[This series is a diary of our experience with raising chickens for our home flock. ]
Today, we began adding some grit on top of the baby chicks’ food. The grit is made from small pieces of crushed granite. The chicks will eat some of the grit and store it in their gizzard, where they will use it to grind the food that they eat. They don’t need very much, so we just sprinkled some on like you would do when salting your own food.
We didn’t have any “chick grit” on hand, but we did have a previously opened 50 pound bag of adult sized grit, also known as grower grit (a 50 pound bag of grit lasts a long time). This “grower” grit is too big for baby chicks, so we made chick grit by crushing or grinding the grower grit.
At first, we crushed it with a hammer, which worked pretty well but was slow, then with a little experimentation, we found that we could grind chick grit much more quickly and with better results by rubbing it between two large stones that each have a flat surface.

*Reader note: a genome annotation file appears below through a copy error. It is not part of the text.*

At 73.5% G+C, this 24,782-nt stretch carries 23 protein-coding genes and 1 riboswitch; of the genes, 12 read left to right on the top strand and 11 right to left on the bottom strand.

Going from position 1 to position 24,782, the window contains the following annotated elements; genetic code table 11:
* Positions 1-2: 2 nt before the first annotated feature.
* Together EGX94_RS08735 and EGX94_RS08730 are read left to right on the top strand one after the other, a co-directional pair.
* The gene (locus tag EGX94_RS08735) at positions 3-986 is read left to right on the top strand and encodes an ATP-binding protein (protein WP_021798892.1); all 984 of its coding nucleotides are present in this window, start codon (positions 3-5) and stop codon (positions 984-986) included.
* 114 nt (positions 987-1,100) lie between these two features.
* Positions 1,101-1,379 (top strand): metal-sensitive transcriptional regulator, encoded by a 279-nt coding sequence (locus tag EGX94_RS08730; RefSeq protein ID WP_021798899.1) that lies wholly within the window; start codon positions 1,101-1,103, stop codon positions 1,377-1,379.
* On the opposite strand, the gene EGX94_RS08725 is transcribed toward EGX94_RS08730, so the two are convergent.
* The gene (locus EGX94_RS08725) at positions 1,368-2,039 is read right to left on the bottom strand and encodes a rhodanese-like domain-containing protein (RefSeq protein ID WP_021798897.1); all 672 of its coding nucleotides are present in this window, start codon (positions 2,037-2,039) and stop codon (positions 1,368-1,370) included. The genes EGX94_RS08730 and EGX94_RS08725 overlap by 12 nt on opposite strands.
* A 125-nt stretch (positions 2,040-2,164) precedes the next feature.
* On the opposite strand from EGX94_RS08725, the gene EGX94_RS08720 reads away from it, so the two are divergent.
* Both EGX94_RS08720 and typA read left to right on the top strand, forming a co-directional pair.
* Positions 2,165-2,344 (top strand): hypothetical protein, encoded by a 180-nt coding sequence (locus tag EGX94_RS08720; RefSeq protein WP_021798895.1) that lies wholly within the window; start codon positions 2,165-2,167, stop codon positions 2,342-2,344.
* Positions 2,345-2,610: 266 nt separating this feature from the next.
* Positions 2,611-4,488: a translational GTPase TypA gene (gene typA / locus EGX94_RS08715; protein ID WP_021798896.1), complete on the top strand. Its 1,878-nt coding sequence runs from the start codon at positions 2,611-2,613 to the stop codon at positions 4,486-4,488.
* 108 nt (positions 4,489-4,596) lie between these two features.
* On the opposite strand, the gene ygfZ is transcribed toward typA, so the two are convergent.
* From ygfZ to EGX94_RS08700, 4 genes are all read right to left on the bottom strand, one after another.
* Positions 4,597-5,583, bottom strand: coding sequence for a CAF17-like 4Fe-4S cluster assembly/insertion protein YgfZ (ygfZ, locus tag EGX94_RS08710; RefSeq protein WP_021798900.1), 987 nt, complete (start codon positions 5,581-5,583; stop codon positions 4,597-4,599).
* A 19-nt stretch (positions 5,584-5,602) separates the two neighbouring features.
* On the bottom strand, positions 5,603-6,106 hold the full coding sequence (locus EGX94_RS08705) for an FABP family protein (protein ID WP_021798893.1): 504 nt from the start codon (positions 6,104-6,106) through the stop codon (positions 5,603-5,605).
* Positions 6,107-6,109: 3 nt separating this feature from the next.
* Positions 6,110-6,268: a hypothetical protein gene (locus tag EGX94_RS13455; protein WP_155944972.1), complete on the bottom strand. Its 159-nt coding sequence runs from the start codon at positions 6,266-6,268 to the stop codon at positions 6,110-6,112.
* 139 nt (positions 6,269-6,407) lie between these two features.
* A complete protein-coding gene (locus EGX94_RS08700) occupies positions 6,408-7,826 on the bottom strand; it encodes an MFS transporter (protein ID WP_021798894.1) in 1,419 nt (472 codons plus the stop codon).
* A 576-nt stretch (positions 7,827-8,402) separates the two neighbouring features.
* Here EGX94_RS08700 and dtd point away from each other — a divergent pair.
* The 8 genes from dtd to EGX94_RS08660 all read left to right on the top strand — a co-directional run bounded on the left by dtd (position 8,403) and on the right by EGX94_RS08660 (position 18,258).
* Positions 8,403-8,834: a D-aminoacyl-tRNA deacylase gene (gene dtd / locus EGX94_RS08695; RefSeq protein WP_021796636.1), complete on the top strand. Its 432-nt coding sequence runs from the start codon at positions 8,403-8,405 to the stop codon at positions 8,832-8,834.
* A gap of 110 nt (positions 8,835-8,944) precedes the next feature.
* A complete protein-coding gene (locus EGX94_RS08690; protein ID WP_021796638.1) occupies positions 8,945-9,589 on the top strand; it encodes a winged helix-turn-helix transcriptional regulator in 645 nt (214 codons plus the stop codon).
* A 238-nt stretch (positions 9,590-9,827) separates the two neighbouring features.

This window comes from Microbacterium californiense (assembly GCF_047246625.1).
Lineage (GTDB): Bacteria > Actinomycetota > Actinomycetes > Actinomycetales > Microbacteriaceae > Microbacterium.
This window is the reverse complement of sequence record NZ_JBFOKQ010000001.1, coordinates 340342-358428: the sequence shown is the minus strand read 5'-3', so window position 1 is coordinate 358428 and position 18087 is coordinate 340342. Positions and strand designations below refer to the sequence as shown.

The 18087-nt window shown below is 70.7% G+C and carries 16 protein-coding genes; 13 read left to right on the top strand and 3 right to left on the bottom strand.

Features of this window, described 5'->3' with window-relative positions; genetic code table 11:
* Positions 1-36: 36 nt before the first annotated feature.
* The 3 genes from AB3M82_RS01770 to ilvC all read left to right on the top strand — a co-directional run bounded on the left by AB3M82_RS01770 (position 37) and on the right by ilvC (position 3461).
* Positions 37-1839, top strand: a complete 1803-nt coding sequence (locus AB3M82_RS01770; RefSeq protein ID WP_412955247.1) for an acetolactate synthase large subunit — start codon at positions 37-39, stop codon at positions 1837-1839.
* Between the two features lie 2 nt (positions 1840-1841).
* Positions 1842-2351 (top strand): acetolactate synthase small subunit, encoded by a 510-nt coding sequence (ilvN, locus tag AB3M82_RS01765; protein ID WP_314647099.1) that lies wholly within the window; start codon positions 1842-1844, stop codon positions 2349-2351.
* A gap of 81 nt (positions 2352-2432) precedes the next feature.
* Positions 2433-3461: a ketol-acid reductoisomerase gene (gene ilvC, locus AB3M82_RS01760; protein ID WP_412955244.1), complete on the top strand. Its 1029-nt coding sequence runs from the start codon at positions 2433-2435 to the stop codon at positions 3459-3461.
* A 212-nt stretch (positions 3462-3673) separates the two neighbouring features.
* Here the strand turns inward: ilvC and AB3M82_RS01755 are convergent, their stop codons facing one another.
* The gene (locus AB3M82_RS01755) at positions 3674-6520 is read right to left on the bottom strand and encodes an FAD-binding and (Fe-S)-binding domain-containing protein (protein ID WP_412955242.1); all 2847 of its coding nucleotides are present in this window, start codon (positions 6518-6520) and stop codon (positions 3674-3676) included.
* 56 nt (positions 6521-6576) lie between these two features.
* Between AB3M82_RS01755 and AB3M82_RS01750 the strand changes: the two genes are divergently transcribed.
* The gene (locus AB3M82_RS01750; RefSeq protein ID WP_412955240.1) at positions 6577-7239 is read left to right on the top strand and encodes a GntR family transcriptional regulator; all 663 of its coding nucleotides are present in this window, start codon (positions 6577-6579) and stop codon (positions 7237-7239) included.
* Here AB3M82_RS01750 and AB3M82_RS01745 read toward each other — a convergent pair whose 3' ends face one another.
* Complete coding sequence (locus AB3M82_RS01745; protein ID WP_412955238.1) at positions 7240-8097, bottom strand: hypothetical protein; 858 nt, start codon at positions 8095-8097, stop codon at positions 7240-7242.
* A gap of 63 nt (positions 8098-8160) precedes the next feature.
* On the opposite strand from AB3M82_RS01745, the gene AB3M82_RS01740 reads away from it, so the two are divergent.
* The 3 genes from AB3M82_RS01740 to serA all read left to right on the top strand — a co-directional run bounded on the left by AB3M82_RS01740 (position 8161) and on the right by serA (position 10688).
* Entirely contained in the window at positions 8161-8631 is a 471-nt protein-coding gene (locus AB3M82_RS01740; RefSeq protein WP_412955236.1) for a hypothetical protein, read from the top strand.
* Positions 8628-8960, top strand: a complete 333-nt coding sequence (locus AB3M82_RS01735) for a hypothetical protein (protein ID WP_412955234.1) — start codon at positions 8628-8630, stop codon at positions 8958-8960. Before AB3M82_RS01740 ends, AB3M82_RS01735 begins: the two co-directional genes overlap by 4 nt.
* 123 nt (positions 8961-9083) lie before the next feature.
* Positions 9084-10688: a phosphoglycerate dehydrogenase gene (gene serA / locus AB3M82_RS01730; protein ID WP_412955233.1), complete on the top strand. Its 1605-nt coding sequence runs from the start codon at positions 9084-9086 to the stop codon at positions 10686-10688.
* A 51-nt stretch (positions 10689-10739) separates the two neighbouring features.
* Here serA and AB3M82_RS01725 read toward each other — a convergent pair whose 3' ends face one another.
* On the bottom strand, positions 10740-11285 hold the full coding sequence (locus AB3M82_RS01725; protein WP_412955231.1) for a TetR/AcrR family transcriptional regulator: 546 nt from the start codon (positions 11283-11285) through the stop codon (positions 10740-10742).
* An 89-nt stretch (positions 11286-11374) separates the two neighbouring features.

Yesterday, we noticed that some of the chicks were starting to “paste up” a little. This means that their manure was sticking to them, close to the vent. This is not uncommon with young chicks. It is caused by stress and usually clears up within a few days, but it is important to take care of it promptly. The best way to do this is to get some warm water and a cloth, such as a wash cloth, then gently work at the manure with the warm, wet cloth until the manure loosens up and you can remove it. This was a pretty mild case, so it came off easily. We’re keeping an eye on them in case they begin pasting up again, but so far, they’re all doing great.
Below is a gallery of photos. You can click on any of the photos below to see a larger view. It is interesting to compare the size and shape of the wing feathers on the different breeds.